Pirate3D launched the Buccaneer, a consumer grade 3D printer fit to belong inside a home, on Kickstarter in June 2013. They were supposed to deliver from February 2014, but like many crowdfunded projects, they were late. Very late. Some rewards have started to been fulfilled, but for others less fortunate, it seems like they may not see light.
In a campaign update to backers today, Pirate3D announced that their money has dried up, and they have no choice but to suspend operations for at least another quarter more while they source new funding.
According to Pirate3D, they’ve shipped some 40% of the rewards. The project received some US$1.4 million in pledges, so looking at from another angle, some US$560K of rewards have been delivered. Of course, backers in that 40% will be breathing a sigh of relief, while those in that 60% are going to feel really disappointed, frustrated, or angry.
Such is the nature of crowdfunding. We’ve got to remember that Kickstarter is a platform to back projects you feel are deserving of your support. It’s not an online shopping website. So there are inherently some risks.
To Pirate3D’s credit, they did ship a sizeable number of rewards. Many other failed crowdfunded projects throw in the towel even before shipping anything, way after the first rewards were promised.
Pirate3D tried to sort out their problems. They persevered. They sought to fulfil their commitments. Unfortunately, they were young and inexperienced, and they screwed up.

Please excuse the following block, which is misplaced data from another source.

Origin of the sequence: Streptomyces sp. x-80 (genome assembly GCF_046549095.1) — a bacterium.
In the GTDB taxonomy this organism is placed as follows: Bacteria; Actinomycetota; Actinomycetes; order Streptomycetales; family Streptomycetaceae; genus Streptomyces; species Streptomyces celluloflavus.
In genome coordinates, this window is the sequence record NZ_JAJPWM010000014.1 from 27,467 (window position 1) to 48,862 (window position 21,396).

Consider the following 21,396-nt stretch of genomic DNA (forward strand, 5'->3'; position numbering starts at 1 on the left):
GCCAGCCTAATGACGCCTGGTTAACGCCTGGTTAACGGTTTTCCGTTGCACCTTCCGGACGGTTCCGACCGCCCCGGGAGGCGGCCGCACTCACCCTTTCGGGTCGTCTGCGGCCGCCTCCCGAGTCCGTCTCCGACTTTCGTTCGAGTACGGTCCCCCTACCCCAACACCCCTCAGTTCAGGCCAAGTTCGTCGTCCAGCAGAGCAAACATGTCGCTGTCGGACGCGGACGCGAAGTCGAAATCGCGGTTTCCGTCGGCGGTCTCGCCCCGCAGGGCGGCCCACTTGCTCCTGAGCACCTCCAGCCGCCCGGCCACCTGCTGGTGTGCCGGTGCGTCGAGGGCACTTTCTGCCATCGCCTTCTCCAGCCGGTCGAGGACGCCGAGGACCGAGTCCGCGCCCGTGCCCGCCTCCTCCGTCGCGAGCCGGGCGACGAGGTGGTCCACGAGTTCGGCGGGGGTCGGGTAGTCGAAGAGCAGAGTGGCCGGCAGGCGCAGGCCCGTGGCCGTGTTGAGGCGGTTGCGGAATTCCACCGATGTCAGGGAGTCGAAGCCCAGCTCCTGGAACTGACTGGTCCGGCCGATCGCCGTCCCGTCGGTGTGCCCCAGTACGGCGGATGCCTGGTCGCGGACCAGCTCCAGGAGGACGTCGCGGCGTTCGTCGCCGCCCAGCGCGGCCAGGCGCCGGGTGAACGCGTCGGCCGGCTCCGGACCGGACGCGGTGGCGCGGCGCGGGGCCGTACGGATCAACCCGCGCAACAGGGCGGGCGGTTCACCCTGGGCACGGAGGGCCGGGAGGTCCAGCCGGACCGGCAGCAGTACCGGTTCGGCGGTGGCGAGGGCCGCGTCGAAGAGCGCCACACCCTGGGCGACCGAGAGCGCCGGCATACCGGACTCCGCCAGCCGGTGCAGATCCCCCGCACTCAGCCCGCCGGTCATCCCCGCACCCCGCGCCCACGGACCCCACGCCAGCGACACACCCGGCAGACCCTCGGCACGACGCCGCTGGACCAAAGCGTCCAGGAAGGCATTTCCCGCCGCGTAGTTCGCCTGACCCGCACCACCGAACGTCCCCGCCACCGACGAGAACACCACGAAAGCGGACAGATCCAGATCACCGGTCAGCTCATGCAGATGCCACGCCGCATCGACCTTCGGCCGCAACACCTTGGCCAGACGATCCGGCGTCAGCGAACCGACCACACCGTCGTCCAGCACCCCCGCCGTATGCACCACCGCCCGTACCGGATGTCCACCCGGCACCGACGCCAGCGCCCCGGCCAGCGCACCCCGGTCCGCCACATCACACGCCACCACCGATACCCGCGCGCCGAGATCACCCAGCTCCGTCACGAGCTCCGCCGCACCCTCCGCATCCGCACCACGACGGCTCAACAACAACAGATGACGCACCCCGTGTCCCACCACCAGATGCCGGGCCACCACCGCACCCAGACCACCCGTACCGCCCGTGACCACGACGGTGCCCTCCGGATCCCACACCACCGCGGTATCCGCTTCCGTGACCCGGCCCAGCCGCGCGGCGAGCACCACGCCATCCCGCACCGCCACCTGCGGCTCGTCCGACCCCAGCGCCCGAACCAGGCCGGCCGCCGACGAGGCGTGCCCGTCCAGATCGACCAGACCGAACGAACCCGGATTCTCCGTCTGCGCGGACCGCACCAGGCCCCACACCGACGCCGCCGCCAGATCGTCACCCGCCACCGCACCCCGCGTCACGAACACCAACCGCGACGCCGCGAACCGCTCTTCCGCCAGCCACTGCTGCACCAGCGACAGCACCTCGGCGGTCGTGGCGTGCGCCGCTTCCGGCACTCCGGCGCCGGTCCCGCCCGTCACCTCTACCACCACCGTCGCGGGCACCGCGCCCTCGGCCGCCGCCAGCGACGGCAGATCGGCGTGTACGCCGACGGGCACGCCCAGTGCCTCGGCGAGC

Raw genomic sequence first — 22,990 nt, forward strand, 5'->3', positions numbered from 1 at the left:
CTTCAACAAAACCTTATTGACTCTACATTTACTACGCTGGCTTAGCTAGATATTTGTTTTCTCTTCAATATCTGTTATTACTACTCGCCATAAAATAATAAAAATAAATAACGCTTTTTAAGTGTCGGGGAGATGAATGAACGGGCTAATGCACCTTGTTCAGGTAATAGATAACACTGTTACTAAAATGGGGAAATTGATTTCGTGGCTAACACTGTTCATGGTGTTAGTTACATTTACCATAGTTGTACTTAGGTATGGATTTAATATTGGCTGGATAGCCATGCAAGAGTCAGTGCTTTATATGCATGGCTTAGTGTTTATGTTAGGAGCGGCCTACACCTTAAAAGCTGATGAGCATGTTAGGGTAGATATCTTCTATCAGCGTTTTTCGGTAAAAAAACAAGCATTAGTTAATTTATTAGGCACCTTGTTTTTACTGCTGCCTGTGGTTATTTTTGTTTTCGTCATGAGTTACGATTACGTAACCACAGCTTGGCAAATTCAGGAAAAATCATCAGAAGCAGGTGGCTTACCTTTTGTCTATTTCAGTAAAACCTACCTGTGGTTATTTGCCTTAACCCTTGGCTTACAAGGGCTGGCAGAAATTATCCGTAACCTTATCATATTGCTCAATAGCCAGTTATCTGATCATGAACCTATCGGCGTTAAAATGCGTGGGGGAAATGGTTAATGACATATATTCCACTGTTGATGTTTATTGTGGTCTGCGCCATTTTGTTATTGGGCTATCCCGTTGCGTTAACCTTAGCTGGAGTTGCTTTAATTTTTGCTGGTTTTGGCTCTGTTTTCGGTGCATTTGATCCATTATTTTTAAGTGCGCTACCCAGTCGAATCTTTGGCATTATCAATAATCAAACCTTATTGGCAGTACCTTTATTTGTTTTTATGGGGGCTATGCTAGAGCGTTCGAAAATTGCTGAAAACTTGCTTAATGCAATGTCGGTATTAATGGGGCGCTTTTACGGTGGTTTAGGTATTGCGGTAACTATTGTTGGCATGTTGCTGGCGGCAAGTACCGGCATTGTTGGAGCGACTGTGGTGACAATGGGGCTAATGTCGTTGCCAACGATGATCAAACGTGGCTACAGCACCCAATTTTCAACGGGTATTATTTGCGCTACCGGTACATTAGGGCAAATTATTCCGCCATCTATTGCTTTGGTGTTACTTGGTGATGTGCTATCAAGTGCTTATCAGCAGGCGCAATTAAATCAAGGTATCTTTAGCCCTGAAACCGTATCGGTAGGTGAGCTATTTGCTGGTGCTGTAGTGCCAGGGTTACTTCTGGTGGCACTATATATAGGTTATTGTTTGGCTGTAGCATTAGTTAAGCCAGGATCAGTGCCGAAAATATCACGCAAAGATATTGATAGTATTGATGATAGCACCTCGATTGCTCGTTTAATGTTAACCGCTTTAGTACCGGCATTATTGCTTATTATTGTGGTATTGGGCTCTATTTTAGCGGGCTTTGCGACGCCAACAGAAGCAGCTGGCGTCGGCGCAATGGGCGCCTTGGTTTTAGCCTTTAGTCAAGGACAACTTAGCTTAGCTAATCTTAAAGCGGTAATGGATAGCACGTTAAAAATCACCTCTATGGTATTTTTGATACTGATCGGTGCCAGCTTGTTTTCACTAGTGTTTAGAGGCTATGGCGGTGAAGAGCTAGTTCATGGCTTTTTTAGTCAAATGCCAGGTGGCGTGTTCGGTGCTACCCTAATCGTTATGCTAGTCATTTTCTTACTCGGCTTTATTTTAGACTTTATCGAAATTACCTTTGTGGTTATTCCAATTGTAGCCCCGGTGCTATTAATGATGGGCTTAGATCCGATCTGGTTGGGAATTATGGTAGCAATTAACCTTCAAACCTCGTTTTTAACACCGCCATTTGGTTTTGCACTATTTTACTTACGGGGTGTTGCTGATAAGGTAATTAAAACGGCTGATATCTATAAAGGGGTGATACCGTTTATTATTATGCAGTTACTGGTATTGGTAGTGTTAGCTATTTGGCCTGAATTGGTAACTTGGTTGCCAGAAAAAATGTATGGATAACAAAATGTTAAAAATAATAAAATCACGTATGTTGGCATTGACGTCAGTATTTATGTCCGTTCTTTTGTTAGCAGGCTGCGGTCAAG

Some people are no doubt going to feel scammed and cheated by Pirate3D, and lose faith in Kickstarter and perhaps the whole idea of crowdfunding. Today’s announcement is sudden, a bombshell has been dropped. Although there certainly were signs from many months ago that they were struggling, Pirate3D always tried to project a positive outlook. I suppose they had to stay positive.
I’m disappointed because, well, Pirate3D is a Singapore company and being a Singaporean, I’m sad that they’ve met with this outcome. I’m fortunately to be in that 40%, but I can empathise with the 60%. Really.
To be clear, Pirate3D isn’t saying they’ve thrown in the towel. They are freezing their operations. There is perhaps a glimmer of hope. Likely or not, I don’t know.
Is there more that Pirate3D could have done? Absolutely yes. They’ve actually offered to refund some backers who requested to back out, and to some extent some of these refunds have been fulfilled. But there’s more. If they truly want to fulfil their reward obligations, perhaps they can ask backers to top up for shipping costs, if that proves to be a problem for them. I’m sure upset as they may be, some backers would prefer to top-up some money to receive their reward than to not get anything at all. If, in fact, Pirate3D recognises that there’s little chance they will make a come back, then at the least release their designs, software, and whatever that can be returned to backers or contributed to public.
Moving forward, I’d love for Kickstarter to come up with some mechanism to compel projects, in some manner or other, to provide transparent and accurate reporting on the progress and status of their work. After all, had you been an investor in a startup, you’d be owed some reports and updates about how the company is coming along. This could be a troublesome role for Kickstarter to take up, but they certainly shouldn’t just shun away from the issue.
If Kickstarter could work in some protection mechanism for backers, that would be a nice bonus too.
In the meanwhile, I wish Pirate3D all the best in working out their challenges.